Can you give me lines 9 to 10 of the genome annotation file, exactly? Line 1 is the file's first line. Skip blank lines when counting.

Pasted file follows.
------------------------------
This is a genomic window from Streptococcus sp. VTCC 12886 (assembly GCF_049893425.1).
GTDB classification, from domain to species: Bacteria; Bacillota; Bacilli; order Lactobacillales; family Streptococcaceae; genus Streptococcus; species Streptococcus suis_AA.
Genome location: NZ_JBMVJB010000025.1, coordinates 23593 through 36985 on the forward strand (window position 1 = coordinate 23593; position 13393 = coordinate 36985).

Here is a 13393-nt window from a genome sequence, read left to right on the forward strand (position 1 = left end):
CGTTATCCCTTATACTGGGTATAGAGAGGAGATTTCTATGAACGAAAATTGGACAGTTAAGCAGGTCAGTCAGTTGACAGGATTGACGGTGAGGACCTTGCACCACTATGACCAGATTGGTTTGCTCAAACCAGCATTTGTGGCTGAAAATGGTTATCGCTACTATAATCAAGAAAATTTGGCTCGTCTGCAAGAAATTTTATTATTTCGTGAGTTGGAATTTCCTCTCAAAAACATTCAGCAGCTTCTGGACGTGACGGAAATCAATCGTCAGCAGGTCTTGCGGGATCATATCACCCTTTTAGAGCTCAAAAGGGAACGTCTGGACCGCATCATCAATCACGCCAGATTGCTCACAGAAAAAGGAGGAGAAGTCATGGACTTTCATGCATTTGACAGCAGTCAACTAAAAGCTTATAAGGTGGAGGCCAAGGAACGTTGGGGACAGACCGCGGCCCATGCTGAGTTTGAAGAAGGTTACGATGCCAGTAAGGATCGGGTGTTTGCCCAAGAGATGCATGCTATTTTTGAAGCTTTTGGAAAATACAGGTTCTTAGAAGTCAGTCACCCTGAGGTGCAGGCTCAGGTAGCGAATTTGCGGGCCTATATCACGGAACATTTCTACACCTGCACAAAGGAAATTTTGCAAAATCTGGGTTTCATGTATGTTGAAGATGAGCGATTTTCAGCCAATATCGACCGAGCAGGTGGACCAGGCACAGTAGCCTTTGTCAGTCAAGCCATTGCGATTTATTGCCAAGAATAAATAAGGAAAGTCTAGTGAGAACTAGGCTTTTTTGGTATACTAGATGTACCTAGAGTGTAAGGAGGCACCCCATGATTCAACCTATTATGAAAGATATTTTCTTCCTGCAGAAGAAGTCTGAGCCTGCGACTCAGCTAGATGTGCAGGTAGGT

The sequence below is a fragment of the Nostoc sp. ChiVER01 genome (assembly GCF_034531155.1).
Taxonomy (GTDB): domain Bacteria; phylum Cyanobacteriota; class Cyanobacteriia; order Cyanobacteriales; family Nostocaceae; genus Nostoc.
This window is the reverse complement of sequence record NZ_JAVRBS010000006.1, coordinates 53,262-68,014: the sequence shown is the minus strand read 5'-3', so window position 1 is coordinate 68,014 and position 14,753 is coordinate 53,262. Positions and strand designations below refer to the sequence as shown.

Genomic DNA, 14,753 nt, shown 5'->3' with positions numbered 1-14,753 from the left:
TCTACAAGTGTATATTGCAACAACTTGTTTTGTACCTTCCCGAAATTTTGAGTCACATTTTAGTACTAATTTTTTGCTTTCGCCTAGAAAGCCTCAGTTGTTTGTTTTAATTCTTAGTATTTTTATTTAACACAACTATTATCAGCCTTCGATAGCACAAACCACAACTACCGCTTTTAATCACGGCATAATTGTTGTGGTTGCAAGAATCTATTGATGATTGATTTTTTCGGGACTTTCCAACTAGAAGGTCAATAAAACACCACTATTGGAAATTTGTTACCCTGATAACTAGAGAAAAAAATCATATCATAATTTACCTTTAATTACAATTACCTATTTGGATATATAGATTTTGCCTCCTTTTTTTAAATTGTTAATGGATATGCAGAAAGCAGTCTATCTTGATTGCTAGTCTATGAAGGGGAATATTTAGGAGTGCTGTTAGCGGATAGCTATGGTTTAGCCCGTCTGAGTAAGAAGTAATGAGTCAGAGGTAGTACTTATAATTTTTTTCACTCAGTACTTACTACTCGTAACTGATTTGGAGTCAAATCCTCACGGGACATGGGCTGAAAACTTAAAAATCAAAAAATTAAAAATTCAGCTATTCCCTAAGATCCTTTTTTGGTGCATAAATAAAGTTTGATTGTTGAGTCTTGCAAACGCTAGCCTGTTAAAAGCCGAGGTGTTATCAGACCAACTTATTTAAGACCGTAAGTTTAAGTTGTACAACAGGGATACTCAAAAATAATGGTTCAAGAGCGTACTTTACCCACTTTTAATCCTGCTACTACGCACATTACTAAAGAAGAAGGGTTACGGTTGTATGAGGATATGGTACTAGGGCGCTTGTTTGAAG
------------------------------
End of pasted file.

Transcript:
Genomic DNA, 14,753 nt, shown 5'->3' with positions numbered 1-14,753 from the left:
TCTACAAGTGTATATTGCAACAACTTGTTTTGTACCTTCCCGAAATTTTGAGTCACATTTTAGTACTAATTTTTTGCTTTCGCCTAGAAAGCCTCAGTTGTTTGTTTTAATTCTTAGTATTTTTATTTAACACAACTATTATCAGCCTTCGATAGCACAAACCACAACTACCGCTTTTAATCACGGCATAATTGTTGTGGTTGCAAGAATCTATTGATGATTGATTTTTTCGGGACTTTCCAACTAGAAGGTCAATAAAACACCACTATTGGAAATTTGTTACCCTGATAACTAGAGAAAAAAATCATATCATAATTTACCTTTAATTACAATTACCTATTTGGATATATAGATTTTGCCTCCTTTTTTTAAATTGTTAATGGATATGCAGAAAGCAGTCTATCTTGATTGCTAGTCTATGAAGGGGAATATTTAGGAGTGCTGTTAGCGGATAGCTATGGTTTAGCCCGTCTGAGTAAGAAGTAATGAGTCAGAGGTAGTACTTATAATTTTTTTCACTCAGTACTTACTACTCGTAACTGATTTGGAGTCAAATCCTCACGGGACATGGGCTGAAAACTTAAAAATCAAAAAATTAAAAATTCAGCTATTCCCTAAGATCCTTTTTTGGTGCATAAATAAAGTTTGATTGTTGAGTCTTGCAAACGCTAGCCTGTTAAAAGCCGAGGTGTTATCAGACCAACTTATTTAAGACCGTAAGTTTAAGTTGTACAACAGGGATACTCAAAAATAATGGTTCAAGAGCGTACTTTACCCACTTTTAATCCTGCTACTACGCACATTACTAAAGAAGAAGGGTTACGGTTGTATGAGGATATGGTACTAGGGCGCTTGTTTGAAG